For example, it’s common for product pages to feature user reviews near the bottom of the page. When a prospect decides that is information they’re interested in, they will often quickly shoot down the page to find it. You don’t need to tell them reviews are further down the page. They’ll likely figure it out, but I absolutely caution against relying on this behavior. Without extensive experience watching your audience move through your site, it can be very easy to make inaccurate assumptions about what a user will expect.

This is what can make a site prototypicality very important.

As Jakob’s Law states:

“Users spend most of their time on other sites. This means that users prefer your site to work the same way as all the other sites they already know.”
Jakob Nielsen

Your designs should typically default to the way all other sites do things in the absence of compelling evidence otherwise. Not because the perfect site design has already been found, but because it eliminates the issue of having your design actively violate your users’ expectations.

However, just because some elements, like menu icons and carts, are extremely common, it’s best to properly label them. This ensures they aren’t misinterpreted, and also ensures that the buttons can be used by those not using the typical inputs of a mouse or finger.

Note: For more information on web accessibility, check out this podcast: How Important Is Web Accessibility to Your Ecom Business.

If It’s Important, Repeat It!

While the goal with your design and sales copy is to perfectly satisfy prospects’ curiosity, answer their questions, and address their concerns as needed, every user is different. They come up with questions in different orders. They care about different things. They have different methods of finding content on the page.

These differences mean that they’ll have different information foraging strategies and try to find information in different ways. You can’t purely rely on a single method of communication to handle everyone.

So, if it’s important (i.e., conversion critical), put it in many places on the page. Put it in description summaries. Put it in core description content. Put it in bullets, UVP (unique value proposition) icons, etc.

Make sure nobody can leave the page not having seen the most important information about the product.

Frequently Asked Questions (FAQ) Sections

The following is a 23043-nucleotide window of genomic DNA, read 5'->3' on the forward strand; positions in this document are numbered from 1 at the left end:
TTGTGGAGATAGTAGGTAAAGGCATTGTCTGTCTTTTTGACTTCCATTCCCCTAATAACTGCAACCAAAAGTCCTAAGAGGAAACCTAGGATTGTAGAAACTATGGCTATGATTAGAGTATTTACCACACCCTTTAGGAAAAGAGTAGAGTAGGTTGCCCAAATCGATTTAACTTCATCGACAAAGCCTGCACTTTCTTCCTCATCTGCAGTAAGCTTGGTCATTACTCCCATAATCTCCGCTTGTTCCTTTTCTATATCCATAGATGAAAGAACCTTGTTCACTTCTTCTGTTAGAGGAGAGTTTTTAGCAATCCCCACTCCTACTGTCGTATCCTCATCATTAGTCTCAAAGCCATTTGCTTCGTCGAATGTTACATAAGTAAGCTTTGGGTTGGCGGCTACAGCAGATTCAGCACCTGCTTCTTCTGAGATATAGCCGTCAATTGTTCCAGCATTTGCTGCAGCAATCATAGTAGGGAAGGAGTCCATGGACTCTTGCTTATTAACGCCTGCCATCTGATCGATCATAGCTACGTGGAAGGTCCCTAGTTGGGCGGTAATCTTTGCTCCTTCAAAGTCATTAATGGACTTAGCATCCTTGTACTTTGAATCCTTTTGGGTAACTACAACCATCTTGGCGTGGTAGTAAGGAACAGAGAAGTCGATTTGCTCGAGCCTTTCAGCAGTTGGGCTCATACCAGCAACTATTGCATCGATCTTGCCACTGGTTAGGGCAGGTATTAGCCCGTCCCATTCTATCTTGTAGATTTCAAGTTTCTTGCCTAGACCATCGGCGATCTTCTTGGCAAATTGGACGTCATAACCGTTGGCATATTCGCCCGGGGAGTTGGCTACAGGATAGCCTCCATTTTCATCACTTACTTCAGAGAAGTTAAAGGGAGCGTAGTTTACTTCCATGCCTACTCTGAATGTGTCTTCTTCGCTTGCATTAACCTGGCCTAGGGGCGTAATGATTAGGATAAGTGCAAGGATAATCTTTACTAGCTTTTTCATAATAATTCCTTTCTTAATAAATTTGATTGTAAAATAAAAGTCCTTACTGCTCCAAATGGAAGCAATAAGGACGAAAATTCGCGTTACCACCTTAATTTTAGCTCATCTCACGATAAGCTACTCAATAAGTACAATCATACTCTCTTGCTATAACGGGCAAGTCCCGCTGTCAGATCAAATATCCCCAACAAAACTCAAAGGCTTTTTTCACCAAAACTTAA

It’s fairly common to see FAQs utilized as some kind of a band-aid method of solving this issue, but they’re heavily misused.

If you’re getting questions so frequently that they need to be called out in an FAQ section, you should be doing your utmost to answer those questions in many places throughout the page.

Essentially, FAQs should be rendered redundant. Users should have all these questions answered properly elsewhere.

However, that doesn’t mean the frequently asked question should be removed every time.

Users employ different foraging strategies, and if a user knows exactly the piece of info they are looking for, they may jump to looking for an FAQ-type section to get that information.


See? That wasn’t so scary. It just makes sense, and I’m sure you’ve started to recognize some of the ways you yourself forage for information, both on and offline. Now it’s time to apply what you’ve learned today to your own ecommerce business. 

Making a point to gain a better understanding of how people who visit your ecom store are interacting with it and consuming its information (and acting accordingly) can go a long way in creating valuable and engaging user experiences that will equate to happier customers and a healthier bottom line.


About the author

Eric Kwoka

Eric Kwoka is currently a BGS Revenue Optimizer and Coach for the Store Audit Team. He has a history of service with the United States Marine Corps and is learning while traveling the world with minimal adult supervision. He once committed to a multi-day horseback ride through the Tien Shan (Celestial) Mountains in Kyrgyzstan, despite never having rode a horse before.